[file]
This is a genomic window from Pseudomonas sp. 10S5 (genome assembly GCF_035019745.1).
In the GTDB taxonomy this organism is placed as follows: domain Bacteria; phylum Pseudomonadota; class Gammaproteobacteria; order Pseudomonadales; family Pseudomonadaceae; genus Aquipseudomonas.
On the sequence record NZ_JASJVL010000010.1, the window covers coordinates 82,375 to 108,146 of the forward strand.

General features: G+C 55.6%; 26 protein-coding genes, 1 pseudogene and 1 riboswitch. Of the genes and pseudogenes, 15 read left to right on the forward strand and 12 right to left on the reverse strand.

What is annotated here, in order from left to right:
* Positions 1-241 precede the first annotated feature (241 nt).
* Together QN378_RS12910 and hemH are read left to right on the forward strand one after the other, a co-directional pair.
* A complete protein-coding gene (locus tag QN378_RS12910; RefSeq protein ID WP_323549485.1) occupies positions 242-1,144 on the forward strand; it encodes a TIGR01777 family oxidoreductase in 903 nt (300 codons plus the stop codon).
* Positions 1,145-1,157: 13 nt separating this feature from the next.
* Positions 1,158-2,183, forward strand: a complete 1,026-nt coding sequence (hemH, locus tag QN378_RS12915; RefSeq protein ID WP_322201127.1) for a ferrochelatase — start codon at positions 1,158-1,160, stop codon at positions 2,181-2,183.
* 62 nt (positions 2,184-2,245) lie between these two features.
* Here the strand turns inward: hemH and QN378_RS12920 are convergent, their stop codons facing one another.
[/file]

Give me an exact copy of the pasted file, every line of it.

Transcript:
This is a genomic window from Pseudomonas sp. 10S5 (genome assembly GCF_035019745.1).
In the GTDB taxonomy this organism is placed as follows: domain Bacteria; phylum Pseudomonadota; class Gammaproteobacteria; order Pseudomonadales; family Pseudomonadaceae; genus Aquipseudomonas.
On the sequence record NZ_JASJVL010000010.1, the window covers coordinates 82,375 to 108,146 of the forward strand.

General features: G+C 55.6%; 26 protein-coding genes, 1 pseudogene and 1 riboswitch. Of the genes and pseudogenes, 15 read left to right on the forward strand and 12 right to left on the reverse strand.

What is annotated here, in order from left to right:
* Positions 1-241 precede the first annotated feature (241 nt).
* Together QN378_RS12910 and hemH are read left to right on the forward strand one after the other, a co-directional pair.
* A complete protein-coding gene (locus tag QN378_RS12910; RefSeq protein ID WP_323549485.1) occupies positions 242-1,144 on the forward strand; it encodes a TIGR01777 family oxidoreductase in 903 nt (300 codons plus the stop codon).
* Positions 1,145-1,157: 13 nt separating this feature from the next.
* Positions 1,158-2,183, forward strand: a complete 1,026-nt coding sequence (hemH, locus tag QN378_RS12915; RefSeq protein ID WP_322201127.1) for a ferrochelatase — start codon at positions 1,158-1,160, stop codon at positions 2,181-2,183.
* 62 nt (positions 2,184-2,245) lie between these two features.
* Here the strand turns inward: hemH and QN378_RS12920 are convergent, their stop codons facing one another.